I grew up thinking I had an un-mathematic brain. Yet as I’ve aged I’ve discovered my brain’s just fine with mathematics. Science too. Whaddya know till you retry?
Viewing an often chaotic world through an organised lens can be comforting. I’ve found maths and science have overlap with understanding human behaviour, too. This week, with help, I’m considering fractals;
‘Fractals are infinitely complex patterns… […] …self-similar across different scales. Driven by recursion, fractals are images of dynamic systems – the pictures of Chaos. Fractal patterns are extremely familiar, since nature is full of fractals.’
Into randomness and order? You’ll find more about #52and40 here.
We saw Collateral Beauty. The film whisked me back ten years to a hell of a week. Mum had been admitted to hospital in Aberdeen with a DVT. My son had his sixth birthday party. I hadn’t organised a thing for Halloween.
The morning after cobbled together trick or treating, Mum called from hospital and gently explained she had terminal cancer.
The world stopped as grief started.
Who I’d been until then died with her and (slowly, painfully) a new gratitude for life was born. Heather 2.0. An unwanted, bittersweet fresh start.
Read more about #52and40 here.
I’m learning that if I can change the subject for long enough, I can change my life.
Sometimes, I need a holiday from my troubles. If I don’t remember to rein back thought processes about the worst case scenario at their tiniest beginnings, I can easily get stuck in looping grooves of inner negativity. Being able to swap perspectives for another view is a great tool for stopping thoughts from becoming overwhelming.
Friends who let me laugh first and give me the choice about whether or not I want to speak about what’s bothering me are the best kind of friends for me. This awareness feels cringey now as I realise I’ve not done this very thing for friends in the past. I’ve made well intentioned blunders thinking that being a good friend meant almost forcing someone to put words to the worries in their life; that relentlessly talking about it would reduce their problems, allowing them to make two or three painful but productive moves on the snakes and ladders board without slipping down a reptile.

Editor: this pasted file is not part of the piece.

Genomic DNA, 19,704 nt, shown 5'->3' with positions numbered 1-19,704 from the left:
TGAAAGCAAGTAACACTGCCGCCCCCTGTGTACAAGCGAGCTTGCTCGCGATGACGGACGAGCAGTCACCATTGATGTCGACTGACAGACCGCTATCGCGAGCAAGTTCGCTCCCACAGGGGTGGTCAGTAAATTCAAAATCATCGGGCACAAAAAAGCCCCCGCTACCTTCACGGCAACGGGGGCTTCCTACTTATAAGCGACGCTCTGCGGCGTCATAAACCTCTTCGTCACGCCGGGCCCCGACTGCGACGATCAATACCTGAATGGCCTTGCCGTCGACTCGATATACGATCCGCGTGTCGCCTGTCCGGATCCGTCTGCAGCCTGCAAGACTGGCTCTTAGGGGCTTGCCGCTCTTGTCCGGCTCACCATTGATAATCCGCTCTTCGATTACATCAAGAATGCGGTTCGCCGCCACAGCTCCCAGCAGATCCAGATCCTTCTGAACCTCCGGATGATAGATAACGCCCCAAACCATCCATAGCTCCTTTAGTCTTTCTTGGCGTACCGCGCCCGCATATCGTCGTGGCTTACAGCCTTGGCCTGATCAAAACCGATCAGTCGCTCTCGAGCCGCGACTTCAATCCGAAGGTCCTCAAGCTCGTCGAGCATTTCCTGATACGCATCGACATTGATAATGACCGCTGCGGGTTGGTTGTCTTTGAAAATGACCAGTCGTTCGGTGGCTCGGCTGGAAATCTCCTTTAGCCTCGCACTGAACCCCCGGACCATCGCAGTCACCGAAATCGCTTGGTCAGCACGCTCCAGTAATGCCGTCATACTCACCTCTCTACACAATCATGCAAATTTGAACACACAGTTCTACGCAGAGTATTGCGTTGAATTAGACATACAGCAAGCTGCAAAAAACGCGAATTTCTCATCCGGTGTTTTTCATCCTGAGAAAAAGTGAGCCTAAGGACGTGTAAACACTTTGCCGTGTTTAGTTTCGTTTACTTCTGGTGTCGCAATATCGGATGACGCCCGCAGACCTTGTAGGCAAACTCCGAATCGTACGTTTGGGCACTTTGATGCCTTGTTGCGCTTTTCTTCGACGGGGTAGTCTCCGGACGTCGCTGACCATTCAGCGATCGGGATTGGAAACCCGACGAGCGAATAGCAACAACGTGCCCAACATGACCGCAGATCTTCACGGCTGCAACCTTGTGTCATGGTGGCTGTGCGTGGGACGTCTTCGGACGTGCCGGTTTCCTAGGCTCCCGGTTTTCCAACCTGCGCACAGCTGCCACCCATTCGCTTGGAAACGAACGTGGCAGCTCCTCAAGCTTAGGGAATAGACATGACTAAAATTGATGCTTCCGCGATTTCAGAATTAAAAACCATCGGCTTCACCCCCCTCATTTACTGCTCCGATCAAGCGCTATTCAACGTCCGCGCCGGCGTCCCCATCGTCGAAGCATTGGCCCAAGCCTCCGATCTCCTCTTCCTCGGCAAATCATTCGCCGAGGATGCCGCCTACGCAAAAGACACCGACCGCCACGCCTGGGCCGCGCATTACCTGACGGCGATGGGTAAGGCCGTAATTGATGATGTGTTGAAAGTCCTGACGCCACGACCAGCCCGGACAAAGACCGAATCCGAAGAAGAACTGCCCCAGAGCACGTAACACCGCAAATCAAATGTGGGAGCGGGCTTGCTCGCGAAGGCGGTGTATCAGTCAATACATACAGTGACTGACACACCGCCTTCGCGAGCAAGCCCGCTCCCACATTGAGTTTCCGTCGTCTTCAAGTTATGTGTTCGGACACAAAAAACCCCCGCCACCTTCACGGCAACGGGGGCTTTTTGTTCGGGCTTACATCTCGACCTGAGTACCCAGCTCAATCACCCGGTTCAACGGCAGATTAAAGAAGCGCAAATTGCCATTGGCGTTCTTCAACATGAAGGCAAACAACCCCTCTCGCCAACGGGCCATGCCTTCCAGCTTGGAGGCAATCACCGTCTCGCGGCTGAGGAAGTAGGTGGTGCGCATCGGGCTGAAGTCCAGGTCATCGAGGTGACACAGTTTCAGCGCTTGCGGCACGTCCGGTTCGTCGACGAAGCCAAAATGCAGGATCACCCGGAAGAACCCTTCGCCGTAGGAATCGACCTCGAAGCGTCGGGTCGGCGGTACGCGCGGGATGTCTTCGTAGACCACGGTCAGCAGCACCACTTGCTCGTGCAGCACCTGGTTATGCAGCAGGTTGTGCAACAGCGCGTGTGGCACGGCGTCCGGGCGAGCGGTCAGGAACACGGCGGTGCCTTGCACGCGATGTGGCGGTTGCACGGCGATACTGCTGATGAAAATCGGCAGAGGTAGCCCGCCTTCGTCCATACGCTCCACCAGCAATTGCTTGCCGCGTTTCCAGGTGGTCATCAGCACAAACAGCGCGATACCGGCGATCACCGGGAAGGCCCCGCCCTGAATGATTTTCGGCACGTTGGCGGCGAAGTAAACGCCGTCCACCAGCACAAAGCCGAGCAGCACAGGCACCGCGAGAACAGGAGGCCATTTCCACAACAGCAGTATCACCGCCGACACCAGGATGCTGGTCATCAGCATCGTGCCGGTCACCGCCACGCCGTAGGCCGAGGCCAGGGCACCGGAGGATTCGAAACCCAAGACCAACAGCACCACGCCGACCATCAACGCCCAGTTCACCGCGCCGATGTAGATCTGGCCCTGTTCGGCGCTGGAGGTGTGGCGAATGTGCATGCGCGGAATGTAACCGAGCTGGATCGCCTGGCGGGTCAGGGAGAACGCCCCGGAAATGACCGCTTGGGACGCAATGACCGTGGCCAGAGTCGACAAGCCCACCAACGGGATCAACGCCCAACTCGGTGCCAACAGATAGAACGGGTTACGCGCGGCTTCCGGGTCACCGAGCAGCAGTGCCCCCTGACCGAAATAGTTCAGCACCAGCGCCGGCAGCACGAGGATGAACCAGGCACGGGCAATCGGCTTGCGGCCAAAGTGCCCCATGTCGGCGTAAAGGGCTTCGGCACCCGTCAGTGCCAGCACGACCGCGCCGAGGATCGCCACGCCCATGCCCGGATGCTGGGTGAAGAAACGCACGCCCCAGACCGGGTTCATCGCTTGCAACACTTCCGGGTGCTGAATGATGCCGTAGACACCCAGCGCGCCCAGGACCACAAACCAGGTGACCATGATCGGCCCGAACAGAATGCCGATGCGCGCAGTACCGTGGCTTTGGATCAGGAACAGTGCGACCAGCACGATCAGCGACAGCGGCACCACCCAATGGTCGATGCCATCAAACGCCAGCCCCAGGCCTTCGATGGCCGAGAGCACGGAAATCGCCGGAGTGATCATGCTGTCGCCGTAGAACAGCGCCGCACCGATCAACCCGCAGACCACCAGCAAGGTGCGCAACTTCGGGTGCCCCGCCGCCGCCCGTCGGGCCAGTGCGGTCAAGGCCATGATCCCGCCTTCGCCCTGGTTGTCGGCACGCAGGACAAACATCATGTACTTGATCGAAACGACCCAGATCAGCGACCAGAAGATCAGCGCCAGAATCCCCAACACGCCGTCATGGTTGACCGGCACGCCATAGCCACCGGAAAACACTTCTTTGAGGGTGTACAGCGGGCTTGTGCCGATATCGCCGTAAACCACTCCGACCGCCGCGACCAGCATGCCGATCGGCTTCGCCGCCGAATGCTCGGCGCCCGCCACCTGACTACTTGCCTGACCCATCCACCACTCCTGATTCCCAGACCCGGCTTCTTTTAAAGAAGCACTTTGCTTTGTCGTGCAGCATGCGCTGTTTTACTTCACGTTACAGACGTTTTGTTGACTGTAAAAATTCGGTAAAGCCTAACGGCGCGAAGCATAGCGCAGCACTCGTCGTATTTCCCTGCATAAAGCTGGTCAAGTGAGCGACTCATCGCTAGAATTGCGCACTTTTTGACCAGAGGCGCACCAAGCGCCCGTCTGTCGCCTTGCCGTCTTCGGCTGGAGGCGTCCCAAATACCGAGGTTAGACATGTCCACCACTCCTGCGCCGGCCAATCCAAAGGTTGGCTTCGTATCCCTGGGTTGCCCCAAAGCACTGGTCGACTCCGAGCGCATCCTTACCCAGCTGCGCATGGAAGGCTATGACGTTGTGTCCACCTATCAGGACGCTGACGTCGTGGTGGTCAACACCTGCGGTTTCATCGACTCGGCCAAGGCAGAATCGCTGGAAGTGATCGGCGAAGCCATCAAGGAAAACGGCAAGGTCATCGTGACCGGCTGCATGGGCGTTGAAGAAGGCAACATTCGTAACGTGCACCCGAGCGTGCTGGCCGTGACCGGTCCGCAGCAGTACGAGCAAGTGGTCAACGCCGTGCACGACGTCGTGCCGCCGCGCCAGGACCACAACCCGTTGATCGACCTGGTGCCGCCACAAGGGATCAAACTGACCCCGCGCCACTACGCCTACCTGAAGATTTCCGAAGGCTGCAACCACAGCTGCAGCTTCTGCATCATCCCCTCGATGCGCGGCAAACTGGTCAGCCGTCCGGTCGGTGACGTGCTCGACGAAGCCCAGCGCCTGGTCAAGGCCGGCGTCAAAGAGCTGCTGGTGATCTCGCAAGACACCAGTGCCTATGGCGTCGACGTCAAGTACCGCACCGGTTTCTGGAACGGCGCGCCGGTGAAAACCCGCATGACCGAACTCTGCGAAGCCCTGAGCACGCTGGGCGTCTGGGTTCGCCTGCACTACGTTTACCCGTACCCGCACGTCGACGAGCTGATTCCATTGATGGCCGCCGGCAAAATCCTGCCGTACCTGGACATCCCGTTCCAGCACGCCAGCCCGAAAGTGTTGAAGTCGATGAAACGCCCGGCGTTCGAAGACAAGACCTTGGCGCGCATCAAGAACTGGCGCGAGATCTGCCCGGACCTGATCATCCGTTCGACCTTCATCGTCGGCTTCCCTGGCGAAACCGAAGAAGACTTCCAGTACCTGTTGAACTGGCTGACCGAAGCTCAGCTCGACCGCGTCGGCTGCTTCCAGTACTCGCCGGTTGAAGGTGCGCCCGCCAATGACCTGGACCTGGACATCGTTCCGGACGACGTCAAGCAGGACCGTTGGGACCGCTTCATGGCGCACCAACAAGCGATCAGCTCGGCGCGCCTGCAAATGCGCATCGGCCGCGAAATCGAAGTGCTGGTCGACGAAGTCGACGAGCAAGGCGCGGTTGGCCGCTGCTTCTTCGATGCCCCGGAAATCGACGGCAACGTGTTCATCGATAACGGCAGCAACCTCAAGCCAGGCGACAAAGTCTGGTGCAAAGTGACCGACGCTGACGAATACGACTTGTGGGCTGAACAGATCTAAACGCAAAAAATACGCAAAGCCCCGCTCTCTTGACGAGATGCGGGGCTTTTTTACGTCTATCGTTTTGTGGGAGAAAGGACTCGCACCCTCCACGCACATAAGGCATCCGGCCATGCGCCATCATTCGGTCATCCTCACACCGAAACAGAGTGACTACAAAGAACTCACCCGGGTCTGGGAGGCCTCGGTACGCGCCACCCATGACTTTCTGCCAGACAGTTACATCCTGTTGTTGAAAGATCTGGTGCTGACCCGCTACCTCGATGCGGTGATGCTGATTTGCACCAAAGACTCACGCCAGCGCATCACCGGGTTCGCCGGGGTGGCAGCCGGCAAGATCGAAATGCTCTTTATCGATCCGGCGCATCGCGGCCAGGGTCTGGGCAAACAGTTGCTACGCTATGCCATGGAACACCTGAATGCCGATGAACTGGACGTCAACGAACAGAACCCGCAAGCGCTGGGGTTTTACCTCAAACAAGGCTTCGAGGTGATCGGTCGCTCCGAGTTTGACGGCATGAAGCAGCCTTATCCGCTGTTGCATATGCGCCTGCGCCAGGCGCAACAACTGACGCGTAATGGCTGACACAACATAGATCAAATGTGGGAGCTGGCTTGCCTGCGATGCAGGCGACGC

I was wrong.
Sometimes, the difficult things are best left in a cupboard with the door firmly shut for a few hours, days or weeks. Hell, some things need months, years or decades. Life doesn’t let difficult things just disappear; it brings them continually back to stand in front of us. So why I thought I needed to ring fence that process for friends now escapes me, but I guess I felt an urgency to workshopping emotional problem solving as if it were speed dating. These days I take a longer view.
As we get older big ideas get simpler but logistics are more complex; we have more people to consider, plans and feelings are intertwined in ways they weren’t twenty years ago, we have a greater sense of what we need but have to juggle making the time to get it or keep it. Spending time lying on a cognitive sun lounger or dipping our toes in a warm salty sea of positive, enriching distraction is an essential thing, if we’re to avoid being overwhelmed. Sometimes changing the subject offers vital perspective that shrinks the negativity of other situations and allows us to feel that perhaps the stuff in the cupboard can be dealt with, after all.
I’ve started telling the people closest to me when I need a little holiday from my troubles and asking them to come and sit on the sun lounger beside mine while I soak up the rays and gently buzz off just talking about life in general or whatever’s on their mind and needing release. While our minds are relaxed and busy elsewhere our subconscious gets busy with fixing the tricky stuff, without us even being aware of just how noisily the gears are grinding. To allow our minds the space they need to work on things with intuition rather than intensity we don’t need denial; we just need a change of subject and a more relaxed perspective.